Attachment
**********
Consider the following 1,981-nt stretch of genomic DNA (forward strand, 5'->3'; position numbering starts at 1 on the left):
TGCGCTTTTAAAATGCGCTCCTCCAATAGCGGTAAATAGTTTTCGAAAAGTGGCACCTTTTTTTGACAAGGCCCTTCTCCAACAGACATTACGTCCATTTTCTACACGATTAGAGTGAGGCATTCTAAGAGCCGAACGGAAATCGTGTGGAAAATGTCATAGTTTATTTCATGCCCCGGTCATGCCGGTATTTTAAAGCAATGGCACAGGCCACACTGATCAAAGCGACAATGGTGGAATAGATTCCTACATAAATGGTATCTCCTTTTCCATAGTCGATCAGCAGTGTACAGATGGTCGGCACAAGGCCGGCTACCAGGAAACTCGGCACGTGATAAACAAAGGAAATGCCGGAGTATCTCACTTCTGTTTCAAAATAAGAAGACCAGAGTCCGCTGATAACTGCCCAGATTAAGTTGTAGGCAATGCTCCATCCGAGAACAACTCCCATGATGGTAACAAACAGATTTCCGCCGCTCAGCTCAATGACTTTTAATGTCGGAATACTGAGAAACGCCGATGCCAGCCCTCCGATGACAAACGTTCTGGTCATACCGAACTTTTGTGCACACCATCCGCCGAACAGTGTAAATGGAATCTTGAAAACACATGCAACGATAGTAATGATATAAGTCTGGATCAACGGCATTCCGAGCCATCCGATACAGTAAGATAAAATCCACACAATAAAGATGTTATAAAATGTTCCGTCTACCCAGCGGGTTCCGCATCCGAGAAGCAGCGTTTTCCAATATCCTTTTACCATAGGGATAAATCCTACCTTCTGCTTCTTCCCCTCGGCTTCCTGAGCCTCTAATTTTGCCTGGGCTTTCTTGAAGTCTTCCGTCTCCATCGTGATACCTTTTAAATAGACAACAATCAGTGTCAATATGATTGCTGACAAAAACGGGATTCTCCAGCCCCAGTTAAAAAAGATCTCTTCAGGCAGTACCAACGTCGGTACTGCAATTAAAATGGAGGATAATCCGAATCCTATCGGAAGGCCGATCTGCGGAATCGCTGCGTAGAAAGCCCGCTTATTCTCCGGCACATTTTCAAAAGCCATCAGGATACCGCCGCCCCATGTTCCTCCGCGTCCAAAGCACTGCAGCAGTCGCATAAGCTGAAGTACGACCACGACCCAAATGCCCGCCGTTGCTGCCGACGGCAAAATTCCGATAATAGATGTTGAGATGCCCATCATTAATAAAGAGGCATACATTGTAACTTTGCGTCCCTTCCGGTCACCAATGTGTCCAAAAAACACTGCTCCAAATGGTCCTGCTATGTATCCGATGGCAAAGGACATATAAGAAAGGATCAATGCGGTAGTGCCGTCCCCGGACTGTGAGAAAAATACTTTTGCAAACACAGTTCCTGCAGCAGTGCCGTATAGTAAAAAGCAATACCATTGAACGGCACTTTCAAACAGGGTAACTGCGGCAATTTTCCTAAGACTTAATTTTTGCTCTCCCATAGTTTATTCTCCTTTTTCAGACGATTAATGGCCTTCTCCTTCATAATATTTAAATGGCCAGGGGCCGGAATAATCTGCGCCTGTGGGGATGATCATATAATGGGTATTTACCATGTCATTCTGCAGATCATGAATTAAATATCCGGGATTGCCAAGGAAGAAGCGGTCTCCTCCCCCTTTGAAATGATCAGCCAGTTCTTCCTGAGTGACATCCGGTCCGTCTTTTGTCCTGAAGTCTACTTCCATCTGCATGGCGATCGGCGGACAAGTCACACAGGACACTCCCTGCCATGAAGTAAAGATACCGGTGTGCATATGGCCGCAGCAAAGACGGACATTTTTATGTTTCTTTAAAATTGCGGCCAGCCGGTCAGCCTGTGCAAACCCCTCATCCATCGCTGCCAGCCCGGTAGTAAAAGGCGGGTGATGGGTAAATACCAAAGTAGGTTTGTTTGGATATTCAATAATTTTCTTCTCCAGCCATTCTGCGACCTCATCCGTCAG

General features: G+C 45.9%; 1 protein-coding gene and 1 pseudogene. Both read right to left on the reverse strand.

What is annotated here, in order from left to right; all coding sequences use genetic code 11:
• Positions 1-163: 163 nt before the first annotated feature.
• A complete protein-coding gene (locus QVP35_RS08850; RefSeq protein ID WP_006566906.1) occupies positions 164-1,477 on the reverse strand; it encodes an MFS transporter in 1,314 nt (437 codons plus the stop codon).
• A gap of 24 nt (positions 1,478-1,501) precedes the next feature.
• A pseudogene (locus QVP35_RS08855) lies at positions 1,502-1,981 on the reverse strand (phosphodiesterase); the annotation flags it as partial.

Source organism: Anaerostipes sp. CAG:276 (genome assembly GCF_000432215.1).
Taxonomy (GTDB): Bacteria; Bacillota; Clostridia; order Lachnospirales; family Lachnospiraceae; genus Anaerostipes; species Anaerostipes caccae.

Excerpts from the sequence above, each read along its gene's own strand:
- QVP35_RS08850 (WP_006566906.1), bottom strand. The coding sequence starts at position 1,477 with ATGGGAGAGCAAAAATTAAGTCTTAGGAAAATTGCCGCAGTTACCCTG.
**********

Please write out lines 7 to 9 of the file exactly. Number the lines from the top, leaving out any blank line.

• A gap of 24 nt (positions 1,478-1,501) precedes the next feature.
• A pseudogene (locus QVP35_RS08855) lies at positions 1,502-1,981 on the reverse strand (phosphodiesterase); the annotation flags it as partial.

Source organism: Anaerostipes sp. CAG:276 (genome assembly GCF_000432215.1).